Tag Archives | Mali

The slow acceptance that destroying cultural heritage is a war crime

AHMAD Al-FAQI AL-MAHDI is probably not the world’s most terrible wrecker of cultural and spiritual heritage, but as he regretfully admitted, he was party to the destruction of some shrines in his homeland, Mali. These were places which have been recognised over the centuries as an important locus of prayer and pilgrimage, and as testimonies to a once-great civilisation. This week he made history: he was sentenced to nine years in prison in The Hague by the International Criminal Court , which is supposed to try the world’s most egregious misdeeds but has only managed to jail a handful of people during its 14 years of existence. The verdict was hailed as an important legal milestone: the first time such a prestigious court had so explicitly recognised the destruction of religious and cultural patrimony as a war crime. Mr Mahdi’s misdeed was to organise and participate in the destruction of structures made of mud and stone which had been erected long ago over the graves of revered Islamic holy men and scholars. The vandalism happened in the summer of 2012; that was a time when two ultra-militant Muslim groups, al-Qaeda and Ansar Dine, temporarily took control of the north of the […]

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Stability in Mali: re-emergence of old French counterinsurgency models?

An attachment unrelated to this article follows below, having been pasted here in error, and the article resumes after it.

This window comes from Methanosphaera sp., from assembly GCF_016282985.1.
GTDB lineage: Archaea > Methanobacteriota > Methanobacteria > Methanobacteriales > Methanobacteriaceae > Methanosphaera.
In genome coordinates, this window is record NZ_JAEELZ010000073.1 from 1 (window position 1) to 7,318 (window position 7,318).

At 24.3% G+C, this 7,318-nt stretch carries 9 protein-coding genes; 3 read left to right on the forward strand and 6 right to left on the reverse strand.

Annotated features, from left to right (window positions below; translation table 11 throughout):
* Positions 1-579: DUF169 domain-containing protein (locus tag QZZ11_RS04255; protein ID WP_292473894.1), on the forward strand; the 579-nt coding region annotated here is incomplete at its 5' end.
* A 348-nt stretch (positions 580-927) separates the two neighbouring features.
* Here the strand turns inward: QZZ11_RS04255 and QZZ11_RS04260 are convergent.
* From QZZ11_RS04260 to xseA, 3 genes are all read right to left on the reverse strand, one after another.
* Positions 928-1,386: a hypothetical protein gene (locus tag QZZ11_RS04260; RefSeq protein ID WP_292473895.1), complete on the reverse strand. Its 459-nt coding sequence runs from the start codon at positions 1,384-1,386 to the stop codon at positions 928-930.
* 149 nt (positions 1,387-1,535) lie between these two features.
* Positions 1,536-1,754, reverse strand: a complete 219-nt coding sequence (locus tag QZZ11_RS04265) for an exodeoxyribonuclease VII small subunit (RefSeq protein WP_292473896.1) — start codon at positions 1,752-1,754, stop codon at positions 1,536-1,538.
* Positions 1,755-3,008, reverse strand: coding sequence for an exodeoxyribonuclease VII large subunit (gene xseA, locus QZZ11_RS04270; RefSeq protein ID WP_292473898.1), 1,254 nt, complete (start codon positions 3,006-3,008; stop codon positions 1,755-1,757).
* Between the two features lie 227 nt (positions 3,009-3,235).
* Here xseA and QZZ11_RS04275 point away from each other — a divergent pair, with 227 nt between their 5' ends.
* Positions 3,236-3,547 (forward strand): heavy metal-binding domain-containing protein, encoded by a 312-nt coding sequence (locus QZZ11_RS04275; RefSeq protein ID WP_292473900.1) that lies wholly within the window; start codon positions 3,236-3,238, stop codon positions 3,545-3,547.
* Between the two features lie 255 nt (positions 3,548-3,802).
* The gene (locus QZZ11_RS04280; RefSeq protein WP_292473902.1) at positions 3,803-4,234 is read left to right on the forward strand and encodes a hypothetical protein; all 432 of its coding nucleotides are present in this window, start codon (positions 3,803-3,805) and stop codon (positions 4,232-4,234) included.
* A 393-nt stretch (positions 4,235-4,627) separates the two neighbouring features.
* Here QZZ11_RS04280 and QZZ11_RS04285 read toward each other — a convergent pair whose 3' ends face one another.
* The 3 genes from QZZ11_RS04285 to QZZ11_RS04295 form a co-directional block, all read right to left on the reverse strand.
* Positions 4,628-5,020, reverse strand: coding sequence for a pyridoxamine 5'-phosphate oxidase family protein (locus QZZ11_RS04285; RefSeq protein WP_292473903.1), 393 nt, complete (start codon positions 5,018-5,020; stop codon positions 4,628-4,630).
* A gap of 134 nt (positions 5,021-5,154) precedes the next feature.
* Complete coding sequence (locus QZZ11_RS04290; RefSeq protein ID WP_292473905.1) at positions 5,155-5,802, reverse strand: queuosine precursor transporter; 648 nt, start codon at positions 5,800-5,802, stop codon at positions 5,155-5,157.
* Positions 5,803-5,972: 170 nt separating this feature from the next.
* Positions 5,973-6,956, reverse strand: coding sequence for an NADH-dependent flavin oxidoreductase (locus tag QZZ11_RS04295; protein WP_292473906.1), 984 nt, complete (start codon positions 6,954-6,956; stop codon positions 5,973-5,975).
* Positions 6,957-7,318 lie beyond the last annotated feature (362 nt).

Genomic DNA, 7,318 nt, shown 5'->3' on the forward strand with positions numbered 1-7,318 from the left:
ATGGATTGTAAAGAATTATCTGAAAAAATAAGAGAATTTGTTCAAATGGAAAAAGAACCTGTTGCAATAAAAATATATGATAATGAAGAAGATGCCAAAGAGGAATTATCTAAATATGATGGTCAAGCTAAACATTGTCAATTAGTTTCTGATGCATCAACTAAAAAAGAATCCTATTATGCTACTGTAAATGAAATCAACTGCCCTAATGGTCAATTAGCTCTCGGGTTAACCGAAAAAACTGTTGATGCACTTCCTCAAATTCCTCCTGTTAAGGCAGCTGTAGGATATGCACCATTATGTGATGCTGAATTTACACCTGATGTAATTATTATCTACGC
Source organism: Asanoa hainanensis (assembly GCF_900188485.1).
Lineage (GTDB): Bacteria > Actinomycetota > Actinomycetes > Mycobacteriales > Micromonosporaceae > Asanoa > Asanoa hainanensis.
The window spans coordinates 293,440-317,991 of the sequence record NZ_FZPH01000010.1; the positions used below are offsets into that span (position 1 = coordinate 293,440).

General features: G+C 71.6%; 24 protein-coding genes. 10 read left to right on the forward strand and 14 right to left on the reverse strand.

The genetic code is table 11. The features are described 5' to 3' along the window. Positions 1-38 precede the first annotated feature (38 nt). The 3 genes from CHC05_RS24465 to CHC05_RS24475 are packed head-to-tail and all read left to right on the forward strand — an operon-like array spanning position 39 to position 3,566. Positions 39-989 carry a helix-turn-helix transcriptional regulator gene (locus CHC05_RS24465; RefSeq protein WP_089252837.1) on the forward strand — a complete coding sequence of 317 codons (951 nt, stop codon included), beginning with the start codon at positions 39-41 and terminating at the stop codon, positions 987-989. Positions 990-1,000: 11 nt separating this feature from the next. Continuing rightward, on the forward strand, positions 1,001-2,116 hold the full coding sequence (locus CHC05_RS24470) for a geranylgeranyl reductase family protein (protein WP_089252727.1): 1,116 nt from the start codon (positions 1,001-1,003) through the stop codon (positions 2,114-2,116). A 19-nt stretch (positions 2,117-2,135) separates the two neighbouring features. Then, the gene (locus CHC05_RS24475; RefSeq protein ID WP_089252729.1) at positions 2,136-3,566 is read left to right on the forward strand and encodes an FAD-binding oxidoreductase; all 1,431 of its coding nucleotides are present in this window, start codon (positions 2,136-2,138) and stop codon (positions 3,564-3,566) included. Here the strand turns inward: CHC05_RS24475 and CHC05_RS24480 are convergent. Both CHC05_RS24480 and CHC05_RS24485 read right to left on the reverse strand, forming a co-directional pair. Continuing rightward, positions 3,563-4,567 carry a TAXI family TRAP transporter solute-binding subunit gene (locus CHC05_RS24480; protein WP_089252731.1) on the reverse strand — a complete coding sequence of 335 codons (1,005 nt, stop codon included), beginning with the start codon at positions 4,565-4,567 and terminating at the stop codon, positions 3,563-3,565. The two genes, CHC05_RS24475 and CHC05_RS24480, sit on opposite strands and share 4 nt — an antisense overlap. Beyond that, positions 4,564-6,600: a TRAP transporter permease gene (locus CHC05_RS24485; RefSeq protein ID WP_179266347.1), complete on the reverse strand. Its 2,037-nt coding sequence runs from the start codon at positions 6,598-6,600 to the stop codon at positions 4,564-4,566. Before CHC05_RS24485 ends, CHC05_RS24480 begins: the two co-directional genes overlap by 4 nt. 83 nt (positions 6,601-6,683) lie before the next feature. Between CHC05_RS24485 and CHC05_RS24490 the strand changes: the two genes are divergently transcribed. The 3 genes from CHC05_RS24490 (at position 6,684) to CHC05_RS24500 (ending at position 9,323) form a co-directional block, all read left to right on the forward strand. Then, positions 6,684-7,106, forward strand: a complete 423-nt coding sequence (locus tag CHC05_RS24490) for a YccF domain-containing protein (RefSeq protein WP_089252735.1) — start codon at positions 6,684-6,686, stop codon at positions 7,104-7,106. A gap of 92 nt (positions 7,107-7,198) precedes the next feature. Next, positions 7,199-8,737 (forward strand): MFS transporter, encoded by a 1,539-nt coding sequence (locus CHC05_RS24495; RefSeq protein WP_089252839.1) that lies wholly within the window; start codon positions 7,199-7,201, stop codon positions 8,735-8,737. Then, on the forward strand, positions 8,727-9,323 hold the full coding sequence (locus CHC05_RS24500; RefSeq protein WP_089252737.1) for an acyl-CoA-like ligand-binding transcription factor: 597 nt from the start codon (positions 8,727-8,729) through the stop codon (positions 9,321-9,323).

By Roel Vandervelde  (roel.vandervelde@port.ac.uk) Paper c0-published with the WAPSN website at http://www.westafricasecuritynetwork.org/stability-in-mali-re-emergence-of-old-french-counterinsurgency-models/ In the last four years French forces have conducted major military operations in two African states. In 2013, the French government promised to ‘clean up the area’ in Central African Republic as well as return ‘stability’ to Mali through the ‘reconquest’ of Northern Mali under operation Serval after disgruntled military men had ousted the elected Mali president and lost the North to a Tuareg rebellion.[1]  Between January and April 2013 French air and land forces acted unilaterally and decisively to roll back southbound offensives of an alliance of multifarious Tuareg clans, Islamic tribes and groups like Ansar Dine, and outsiders like Al-Qaeda, which had sprung up the year before.[2] President Hollande quickly announced French deference to the Mali authorities in February 2013, “The changeover is soon enough, now it’s the Malians who have the responsibility to assure the transition and above all the stability of their country.”[3] France deftly handed operational responsibility to the MINUSMA UN mission in July 2013. Eerily reminiscent of the flight-deck announcement of US president George W. Bush in Iraq in 2003, the following January the French President announced troop reductions, now that the […]

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